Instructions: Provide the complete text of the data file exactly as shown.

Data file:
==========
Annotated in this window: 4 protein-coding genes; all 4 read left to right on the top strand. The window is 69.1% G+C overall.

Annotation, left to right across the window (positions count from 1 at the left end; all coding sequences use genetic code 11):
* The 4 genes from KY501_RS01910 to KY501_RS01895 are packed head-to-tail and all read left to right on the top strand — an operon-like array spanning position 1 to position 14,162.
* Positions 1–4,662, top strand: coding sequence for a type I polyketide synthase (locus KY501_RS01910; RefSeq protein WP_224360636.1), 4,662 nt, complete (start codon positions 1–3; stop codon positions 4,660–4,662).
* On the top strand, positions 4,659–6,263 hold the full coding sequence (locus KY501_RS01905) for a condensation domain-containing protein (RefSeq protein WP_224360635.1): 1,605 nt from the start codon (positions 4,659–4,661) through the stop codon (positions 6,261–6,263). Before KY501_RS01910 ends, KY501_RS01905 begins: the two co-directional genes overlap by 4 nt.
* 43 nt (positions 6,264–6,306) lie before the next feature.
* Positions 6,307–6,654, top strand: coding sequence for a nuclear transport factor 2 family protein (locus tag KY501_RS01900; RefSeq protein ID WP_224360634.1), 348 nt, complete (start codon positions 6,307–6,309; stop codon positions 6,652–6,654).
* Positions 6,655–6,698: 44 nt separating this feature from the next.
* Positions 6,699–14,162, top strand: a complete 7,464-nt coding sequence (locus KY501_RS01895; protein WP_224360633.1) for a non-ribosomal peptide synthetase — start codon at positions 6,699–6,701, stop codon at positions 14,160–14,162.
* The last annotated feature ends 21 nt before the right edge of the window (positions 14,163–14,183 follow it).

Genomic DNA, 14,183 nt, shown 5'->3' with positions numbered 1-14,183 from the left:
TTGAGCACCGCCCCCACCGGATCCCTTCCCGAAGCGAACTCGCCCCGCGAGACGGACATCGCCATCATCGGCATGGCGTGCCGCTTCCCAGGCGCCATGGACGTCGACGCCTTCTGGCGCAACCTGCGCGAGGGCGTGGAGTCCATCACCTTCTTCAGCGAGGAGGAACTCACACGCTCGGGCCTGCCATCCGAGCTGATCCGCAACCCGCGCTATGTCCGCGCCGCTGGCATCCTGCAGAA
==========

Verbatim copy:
Annotated in this window: 4 protein-coding genes; all 4 read left to right on the top strand. The window is 69.1% G+C overall.

Annotation, left to right across the window (positions count from 1 at the left end; all coding sequences use genetic code 11):
* The 4 genes from KY501_RS01910 to KY501_RS01895 are packed head-to-tail and all read left to right on the top strand — an operon-like array spanning position 1 to position 14,162.
* Positions 1–4,662, top strand: coding sequence for a type I polyketide synthase (locus KY501_RS01910; RefSeq protein WP_224360636.1), 4,662 nt, complete (start codon positions 1–3; stop codon positions 4,660–4,662).
* On the top strand, positions 4,659–6,263 hold the full coding sequence (locus KY501_RS01905) for a condensation domain-containing protein (RefSeq protein WP_224360635.1): 1,605 nt from the start codon (positions 4,659–4,661) through the stop codon (positions 6,261–6,263). Before KY501_RS01910 ends, KY501_RS01905 begins: the two co-directional genes overlap by 4 nt.
* 43 nt (positions 6,264–6,306) lie before the next feature.
* Positions 6,307–6,654, top strand: coding sequence for a nuclear transport factor 2 family protein (locus tag KY501_RS01900; RefSeq protein ID WP_224360634.1), 348 nt, complete (start codon positions 6,307–6,309; stop codon positions 6,652–6,654).
* Positions 6,655–6,698: 44 nt separating this feature from the next.
* Positions 6,699–14,162, top strand: a complete 7,464-nt coding sequence (locus KY501_RS01895; protein WP_224360633.1) for a non-ribosomal peptide synthetase — start codon at positions 6,699–6,701, stop codon at positions 14,160–14,162.
* The last annotated feature ends 21 nt before the right edge of the window (positions 14,163–14,183 follow it).

Genomic DNA, 14,183 nt, shown 5'->3' with positions numbered 1-14,183 from the left:
TTGAGCACCGCCCCCACCGGATCCCTTCCCGAAGCGAACTCGCCCCGCGAGACGGACATCGCCATCATCGGCATGGCGTGCCGCTTCCCAGGCGCCATGGACGTCGACGCCTTCTGGCGCAACCTGCGCGAGGGCGTGGAGTCCATCACCTTCTTCAGCGAGGAGGAACTCACACGCTCGGGCCTGCCATCCGAGCTGATCCGCAACCCGCGCTATGTCCGCGCCGCTGGCATCCTGCAGAA